Cod alla Vicentina Sous-Vide (Merluzzo alla Vicentina)

In part of Italy it is a tradition to have dinner on Christmas Eve (the 24th) rather than on Christmas Day (the 25th). The cena della vigilia often features fish, and after yesterday’s recipe from Veneto it is fitting to have another one today. Traditionally baccalà alla vicentina is prepared with dried cod, but I prefer it with fresh cod. The cod is simmered with onions, milk, anchovies, parsley, and olive oil, and served over polenta. A reader asked me whether it could be prepared sous-vide, and so I thought this should be put to the test. Cod alla vicentina requires low and slow cooking, so it certainly sounds like sous-vide would be appropriate. Turns out that sous-vide works very well for this, with the added benefit that the fish is pasteurized and therefore it can be prepared ahead and reheated for serving — very convenient when fresh fish is hard to come by during the holidays. The recipe is the same as the regular recipe, except that less milk and olive oil is needed, since for sous-vide we do not need to cover the fish with milk and olive oil.

Ingredients

For 2 servings

400 grams (.9 lb) fresh cod fillet, skinned

3 anchovy fillets, minced

1 large onion, chopped

2 Tbsp minced fresh flat leaf parsley

25 grams (1 oz) freshly grated parmigiano reggiano

salt and freshly ground black pepper

80 ml (1/3 cup) milk

4 Tbsp extra virgin olive oil

flour for dusting

Instructions

Slice the cod into large pieces. Season them with salt and freshly ground black pepper and dust them with flour. Heat 4 tablespoons of extra virgin olive oil in a non-stick frying pan. Add the cod.

Cook the cod over medium high heat until it is golden on all sides.

Set the cod aside on a plate to cool.

Add a chopped onion to the oil left behind in the frying pan. Season with salt.

Stir until the onions have softened and are slightly golden, about 10 minutes.

Add 3 minced anchovy fillets and 2 tablespoons of minced parsley.

Stir over low heat for 1 minute.

Turn off the heat and add 80 ml of milk.

Combine the contents of the pan with 25 grams of freshly grated parmigiano reggiano.

Stir to mix.

Put the fish and sauce in a ziploc bag and close it with as little air as possible inside using the water displacement method, or allow sauce and fish to cool and then use a chamber vacuum sealer to vacuum seal fish and sauce together.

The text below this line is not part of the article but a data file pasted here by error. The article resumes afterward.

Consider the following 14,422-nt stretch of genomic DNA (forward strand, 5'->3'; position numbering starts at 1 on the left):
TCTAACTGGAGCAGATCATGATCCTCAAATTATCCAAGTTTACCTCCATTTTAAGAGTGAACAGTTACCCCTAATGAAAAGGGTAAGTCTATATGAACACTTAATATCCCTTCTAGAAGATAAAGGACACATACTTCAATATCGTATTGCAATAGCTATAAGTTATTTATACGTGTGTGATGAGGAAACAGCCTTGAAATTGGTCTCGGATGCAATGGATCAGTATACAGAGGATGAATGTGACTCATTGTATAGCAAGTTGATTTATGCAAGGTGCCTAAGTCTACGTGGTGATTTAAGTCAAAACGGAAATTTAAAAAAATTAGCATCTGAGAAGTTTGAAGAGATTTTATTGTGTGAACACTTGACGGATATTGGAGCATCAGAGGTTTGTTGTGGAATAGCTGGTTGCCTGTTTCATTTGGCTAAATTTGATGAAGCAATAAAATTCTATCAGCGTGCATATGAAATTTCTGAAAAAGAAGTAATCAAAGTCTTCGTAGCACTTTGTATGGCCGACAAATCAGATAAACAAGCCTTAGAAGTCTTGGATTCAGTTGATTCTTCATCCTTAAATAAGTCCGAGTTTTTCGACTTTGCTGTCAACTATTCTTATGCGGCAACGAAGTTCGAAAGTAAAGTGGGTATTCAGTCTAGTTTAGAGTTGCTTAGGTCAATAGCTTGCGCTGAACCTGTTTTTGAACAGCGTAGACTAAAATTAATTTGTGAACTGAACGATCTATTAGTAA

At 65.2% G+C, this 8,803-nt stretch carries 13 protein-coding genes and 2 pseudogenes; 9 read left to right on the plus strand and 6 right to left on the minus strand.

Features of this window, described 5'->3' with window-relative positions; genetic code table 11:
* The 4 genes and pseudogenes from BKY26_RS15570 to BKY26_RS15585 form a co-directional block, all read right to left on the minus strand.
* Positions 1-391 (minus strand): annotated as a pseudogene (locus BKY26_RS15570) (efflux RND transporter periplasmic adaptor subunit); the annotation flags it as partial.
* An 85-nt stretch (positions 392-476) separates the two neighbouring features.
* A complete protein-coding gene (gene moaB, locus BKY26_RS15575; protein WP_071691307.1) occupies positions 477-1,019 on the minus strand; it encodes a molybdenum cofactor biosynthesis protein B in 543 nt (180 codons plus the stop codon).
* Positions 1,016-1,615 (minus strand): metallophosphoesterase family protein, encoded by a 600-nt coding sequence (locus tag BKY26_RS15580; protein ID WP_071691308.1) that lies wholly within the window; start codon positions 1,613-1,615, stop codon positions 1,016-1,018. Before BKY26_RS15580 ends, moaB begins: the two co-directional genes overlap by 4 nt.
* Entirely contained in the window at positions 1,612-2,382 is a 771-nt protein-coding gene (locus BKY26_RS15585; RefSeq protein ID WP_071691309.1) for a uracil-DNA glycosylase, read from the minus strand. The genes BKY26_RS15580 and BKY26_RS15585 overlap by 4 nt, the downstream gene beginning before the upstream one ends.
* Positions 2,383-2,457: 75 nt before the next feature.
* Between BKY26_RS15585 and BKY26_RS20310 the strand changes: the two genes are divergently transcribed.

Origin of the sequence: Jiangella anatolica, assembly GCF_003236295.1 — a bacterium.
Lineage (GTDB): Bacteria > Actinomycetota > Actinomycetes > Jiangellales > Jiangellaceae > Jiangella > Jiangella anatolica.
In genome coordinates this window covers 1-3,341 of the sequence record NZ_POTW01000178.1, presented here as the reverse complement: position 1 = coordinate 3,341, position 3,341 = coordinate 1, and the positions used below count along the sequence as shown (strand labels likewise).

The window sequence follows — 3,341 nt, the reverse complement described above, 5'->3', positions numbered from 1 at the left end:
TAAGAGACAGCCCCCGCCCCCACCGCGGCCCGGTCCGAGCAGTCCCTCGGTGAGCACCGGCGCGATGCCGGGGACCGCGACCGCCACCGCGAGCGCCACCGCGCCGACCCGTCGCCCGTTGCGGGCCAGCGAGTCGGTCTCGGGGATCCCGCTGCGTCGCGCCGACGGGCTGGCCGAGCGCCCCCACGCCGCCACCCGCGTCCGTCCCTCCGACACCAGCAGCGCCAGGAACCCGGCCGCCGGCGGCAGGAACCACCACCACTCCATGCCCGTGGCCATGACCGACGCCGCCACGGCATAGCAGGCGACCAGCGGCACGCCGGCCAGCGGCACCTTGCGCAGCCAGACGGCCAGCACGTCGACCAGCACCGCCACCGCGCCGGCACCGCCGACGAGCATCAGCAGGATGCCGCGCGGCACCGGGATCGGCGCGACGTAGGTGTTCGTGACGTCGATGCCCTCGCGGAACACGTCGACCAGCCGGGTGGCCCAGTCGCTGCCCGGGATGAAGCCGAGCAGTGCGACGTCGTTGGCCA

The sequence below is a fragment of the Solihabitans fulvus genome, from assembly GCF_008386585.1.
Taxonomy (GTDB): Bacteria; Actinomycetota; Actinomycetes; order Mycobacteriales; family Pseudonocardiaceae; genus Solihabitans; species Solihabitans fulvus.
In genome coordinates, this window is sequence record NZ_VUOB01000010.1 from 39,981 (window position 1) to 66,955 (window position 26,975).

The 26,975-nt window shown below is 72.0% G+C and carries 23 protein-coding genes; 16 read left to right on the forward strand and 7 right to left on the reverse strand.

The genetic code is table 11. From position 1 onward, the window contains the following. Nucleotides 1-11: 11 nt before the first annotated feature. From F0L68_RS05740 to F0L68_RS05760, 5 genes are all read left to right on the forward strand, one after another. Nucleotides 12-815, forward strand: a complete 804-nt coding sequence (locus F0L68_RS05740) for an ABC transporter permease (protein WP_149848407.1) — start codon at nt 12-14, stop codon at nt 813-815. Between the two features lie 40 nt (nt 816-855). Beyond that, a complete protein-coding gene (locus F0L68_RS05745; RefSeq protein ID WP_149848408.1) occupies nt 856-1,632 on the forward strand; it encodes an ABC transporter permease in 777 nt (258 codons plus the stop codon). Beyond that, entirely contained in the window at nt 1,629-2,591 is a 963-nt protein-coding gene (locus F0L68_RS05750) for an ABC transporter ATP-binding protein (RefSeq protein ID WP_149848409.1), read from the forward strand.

Cook sous-vide for 5 hours at 55C/131F. At this point you can serve it, or chill the bag in ice water and refrigerate it. Then reheat for 1 or 2 hours at 55C/131F.

Serve the cod alla vicentina over polenta on preheated plates.

Wine pairing

The most appropriate for this dish from Veneto is a Soave, a dry white wine from the same region. Soave comes in many qualities; this dish requires a full-bodied one that is often released under the Soave Superiore DOCG (however you can probably find a good Soave DOC that is better than a bad Soave Superiore DOCG). One of the best producers, Anselmi, releases his “Capital Croce” outside of the DOC(G) and it is perfect with this dish. It is made in the same region using the same garganega grape variety as Soave.

Flashback

DSC08092

Doesn’t this salmon look amazing? Believe me, it tastes as tender and juicy as it looks! That is because it has been cooked sous-vide at 43C/109F. What makes this dish even more mouth-watering, is that the salmon has been cooked and then seared with Thai green curry paste, freshly made from scratch. It is served atop stir-fried bok choy with the same curry paste and some steamed Jasmin rice.

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5 thoughts on “Cod alla Vicentina Sous-Vide (Merluzzo alla Vicentina)

  1. Oh, to the best of my knowledge Christmas Eve is the main Yule holiday over much of Europe. It certainly is so in The Baltics and Scandinavia. Christmas Eve Feast is flor the family. On Christmas Day one has one’s most honoured guests for a formal lunch , and, 🙂 !, Boxing Day is for the also-rans’ !! Not much cod, but plenty of eel, herring and anchovies 🙂 ! Gravlax of course! Shall certainly try your interesting cod recipe. [And, you will never believe, but had I not run out of ‘disposable funds’ nearly bought a sous-vide y’day: nearly 🙂 !!]

    Like

    1. Hi Eha, I don’t know by what percentage, but there is certainly a sizable part of Europe that celebrates on Christmas Day. Like, all of the Netherlands. We actually have dinner on both the 25th and 26th, and there is often a battle to go to “his” or “her” parents on (the more important) 25th. Of course in our case it is “his” or “his”, LOL.
      It certainly would have been surprising if you had actually bought a sous-vide! So perhaps not all hope is lost, LOL.

      Like

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